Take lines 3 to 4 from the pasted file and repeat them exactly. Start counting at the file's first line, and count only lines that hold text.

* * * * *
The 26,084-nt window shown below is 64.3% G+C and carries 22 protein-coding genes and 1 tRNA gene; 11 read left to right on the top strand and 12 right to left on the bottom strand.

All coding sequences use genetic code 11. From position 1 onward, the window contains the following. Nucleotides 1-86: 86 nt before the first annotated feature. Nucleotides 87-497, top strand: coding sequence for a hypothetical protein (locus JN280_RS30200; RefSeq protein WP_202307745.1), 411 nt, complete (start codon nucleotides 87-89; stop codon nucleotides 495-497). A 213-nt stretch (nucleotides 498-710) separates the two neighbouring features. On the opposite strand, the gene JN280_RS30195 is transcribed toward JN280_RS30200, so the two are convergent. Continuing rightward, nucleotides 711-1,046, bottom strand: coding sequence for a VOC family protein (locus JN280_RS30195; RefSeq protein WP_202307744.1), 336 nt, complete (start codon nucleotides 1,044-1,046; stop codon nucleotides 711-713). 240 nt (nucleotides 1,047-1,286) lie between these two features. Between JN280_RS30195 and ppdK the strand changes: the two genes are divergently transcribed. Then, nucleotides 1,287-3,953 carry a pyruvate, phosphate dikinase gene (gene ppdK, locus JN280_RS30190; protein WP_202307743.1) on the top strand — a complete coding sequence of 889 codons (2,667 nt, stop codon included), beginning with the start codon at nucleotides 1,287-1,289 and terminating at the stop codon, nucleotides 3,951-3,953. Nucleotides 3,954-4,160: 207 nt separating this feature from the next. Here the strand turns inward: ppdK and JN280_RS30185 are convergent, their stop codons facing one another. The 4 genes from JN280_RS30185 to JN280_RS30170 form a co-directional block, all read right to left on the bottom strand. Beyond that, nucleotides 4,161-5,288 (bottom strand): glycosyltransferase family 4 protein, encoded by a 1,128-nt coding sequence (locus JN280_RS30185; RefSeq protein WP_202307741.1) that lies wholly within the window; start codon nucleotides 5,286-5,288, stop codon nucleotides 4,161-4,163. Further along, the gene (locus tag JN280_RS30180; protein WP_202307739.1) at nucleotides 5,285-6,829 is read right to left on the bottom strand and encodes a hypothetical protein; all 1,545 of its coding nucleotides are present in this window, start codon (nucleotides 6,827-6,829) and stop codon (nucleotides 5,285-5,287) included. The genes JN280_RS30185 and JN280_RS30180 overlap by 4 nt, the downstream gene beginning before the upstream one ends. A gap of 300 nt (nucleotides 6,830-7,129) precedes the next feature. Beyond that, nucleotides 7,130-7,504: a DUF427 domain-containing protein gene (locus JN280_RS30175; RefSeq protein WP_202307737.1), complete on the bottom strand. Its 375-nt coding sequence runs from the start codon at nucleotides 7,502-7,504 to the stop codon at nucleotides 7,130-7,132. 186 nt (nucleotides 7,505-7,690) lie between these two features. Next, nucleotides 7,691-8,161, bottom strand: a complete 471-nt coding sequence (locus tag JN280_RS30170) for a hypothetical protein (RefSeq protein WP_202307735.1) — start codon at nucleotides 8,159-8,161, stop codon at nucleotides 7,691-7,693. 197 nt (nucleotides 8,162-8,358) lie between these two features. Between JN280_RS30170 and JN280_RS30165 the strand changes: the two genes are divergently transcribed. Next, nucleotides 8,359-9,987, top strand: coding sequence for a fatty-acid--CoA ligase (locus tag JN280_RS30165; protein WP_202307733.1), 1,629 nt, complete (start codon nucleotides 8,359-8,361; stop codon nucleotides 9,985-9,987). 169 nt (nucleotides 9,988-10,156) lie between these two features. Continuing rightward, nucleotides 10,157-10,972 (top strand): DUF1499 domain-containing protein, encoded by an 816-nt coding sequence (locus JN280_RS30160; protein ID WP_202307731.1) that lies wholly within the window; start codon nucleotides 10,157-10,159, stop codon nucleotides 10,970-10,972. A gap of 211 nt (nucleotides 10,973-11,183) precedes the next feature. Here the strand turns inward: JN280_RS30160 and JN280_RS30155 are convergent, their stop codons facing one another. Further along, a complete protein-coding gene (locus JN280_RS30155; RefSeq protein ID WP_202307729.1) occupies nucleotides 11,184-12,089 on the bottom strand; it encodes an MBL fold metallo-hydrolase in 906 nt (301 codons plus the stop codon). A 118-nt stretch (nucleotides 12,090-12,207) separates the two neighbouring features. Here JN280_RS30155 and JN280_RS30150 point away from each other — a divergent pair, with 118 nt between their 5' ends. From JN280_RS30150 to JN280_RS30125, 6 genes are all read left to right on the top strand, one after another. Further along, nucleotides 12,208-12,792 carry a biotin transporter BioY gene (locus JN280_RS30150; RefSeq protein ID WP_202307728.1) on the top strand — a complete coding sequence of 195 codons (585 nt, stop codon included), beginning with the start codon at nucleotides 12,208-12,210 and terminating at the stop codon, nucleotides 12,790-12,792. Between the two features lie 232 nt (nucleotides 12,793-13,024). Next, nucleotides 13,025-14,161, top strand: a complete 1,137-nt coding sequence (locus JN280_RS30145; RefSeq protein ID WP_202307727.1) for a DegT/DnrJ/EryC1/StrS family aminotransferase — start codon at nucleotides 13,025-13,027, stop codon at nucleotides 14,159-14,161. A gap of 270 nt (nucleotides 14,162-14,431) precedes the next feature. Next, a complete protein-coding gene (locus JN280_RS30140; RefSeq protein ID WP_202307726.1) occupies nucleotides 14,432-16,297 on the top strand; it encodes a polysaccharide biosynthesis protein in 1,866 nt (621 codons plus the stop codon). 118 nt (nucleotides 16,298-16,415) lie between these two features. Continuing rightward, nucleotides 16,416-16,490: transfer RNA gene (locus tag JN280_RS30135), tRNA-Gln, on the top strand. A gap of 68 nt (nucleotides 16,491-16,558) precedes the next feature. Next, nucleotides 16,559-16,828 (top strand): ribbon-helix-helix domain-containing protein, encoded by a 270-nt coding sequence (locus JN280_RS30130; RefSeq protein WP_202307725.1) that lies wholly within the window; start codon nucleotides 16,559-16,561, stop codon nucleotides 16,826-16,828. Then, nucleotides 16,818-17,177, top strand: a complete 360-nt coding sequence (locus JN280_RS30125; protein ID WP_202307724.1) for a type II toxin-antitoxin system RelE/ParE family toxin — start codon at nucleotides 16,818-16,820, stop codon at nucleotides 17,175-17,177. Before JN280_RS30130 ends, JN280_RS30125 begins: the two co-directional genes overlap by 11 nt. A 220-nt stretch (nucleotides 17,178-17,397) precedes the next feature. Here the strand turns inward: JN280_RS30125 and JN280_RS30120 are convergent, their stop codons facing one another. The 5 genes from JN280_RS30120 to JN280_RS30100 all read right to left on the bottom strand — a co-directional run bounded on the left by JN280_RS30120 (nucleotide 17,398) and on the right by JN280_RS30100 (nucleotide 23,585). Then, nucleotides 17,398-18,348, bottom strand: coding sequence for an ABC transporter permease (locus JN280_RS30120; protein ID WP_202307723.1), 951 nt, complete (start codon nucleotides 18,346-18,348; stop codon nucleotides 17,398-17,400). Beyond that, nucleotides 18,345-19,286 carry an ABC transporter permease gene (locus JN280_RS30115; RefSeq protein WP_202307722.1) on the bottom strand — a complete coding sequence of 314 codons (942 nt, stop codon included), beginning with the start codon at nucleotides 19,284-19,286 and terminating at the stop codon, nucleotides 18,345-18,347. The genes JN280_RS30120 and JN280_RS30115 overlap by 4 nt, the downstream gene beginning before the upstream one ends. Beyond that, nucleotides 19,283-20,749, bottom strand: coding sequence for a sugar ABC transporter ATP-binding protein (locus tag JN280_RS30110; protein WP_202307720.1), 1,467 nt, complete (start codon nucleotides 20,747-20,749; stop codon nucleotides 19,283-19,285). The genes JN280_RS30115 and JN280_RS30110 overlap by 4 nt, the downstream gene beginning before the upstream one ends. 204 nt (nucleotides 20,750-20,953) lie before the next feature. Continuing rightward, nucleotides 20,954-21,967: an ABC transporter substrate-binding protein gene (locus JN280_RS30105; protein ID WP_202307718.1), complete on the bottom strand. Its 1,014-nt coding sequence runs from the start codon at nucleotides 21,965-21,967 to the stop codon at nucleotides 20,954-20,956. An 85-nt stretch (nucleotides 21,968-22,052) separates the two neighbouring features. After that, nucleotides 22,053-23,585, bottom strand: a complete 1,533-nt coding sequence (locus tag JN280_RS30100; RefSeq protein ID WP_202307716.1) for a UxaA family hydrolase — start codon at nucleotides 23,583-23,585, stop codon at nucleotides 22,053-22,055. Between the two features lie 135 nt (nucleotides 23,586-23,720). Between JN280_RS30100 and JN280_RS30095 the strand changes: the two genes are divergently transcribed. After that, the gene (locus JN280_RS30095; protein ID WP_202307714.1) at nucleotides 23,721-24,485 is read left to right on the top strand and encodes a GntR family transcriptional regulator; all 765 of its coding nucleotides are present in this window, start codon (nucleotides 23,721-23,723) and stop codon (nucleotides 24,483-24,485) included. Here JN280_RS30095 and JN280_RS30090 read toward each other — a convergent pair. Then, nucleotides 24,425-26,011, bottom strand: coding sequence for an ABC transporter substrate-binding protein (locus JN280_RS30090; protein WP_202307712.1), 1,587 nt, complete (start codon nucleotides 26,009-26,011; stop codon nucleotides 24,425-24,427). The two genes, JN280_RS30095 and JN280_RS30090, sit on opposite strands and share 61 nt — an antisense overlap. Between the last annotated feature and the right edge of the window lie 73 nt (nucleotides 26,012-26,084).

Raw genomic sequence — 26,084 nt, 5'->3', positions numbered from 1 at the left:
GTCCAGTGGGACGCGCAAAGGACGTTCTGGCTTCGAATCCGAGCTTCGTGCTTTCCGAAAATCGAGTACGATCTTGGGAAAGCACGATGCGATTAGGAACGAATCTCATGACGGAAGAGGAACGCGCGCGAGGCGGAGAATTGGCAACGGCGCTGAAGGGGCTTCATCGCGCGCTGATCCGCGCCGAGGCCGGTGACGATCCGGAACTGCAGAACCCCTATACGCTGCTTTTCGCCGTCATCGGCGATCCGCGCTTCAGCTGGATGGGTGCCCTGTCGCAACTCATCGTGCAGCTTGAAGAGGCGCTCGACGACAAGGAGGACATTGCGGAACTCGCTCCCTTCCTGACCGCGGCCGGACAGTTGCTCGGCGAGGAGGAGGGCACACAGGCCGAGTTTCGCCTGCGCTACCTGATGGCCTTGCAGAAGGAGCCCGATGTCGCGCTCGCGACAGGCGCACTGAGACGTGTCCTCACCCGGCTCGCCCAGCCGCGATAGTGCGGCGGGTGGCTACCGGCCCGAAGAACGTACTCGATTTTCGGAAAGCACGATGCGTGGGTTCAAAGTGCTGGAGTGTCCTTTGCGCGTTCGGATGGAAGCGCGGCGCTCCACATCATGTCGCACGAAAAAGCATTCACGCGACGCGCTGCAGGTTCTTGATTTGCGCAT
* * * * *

Raw genomic sequence — 26,084 nt, 5'->3', positions numbered from 1 at the left:
GTCCAGTGGGACGCGCAAAGGACGTTCTGGCTTCGAATCCGAGCTTCGTGCTTTCCGAAAATCGAGTACGATCTTGGGAAAGCACGATGCGATTAGGAACGAATCTCATGACGGAAGAGGAACGCGCGCGAGGCGGAGAATTGGCAACGGCGCTGAAGGGGCTTCATCGCGCGCTGATCCGCGCCGAGGCCGGTGACGATCCGGAACTGCAGAACCCCTATACGCTGCTTTTCGCCGTCATCGGCGATCCGCGCTTCAGCTGGATGGGTGCCCTGTCGCAACTCATCGTGCAGCTTGAAGAGGCGCTCGACGACAAGGAGGACATTGCGGAACTCGCTCCCTTCCTGACCGCGGCCGGACAGTTGCTCGGCGAGGAGGAGGGCACACAGGCCGAGTTTCGCCTGCGCTACCTGATGGCCTTGCAGAAGGAGCCCGATGTCGCGCTCGCGACAGGCGCACTGAGACGTGTCCTCACCCGGCTCGCCCAGCCGCGATAGTGCGGCGGGTGGCTACCGGCCCGAAGAACGTACTCGATTTTCGGAAAGCACGATGCGTGGGTTCAAAGTGCTGGAGTGTCCTTTGCGCGTTCGGATGGAAGCGCGGCGCTCCACATCATGTCGCACGAAAAAGCATTCACGCGACGCGCTGCAGGTTCTTGATTTGCGCAT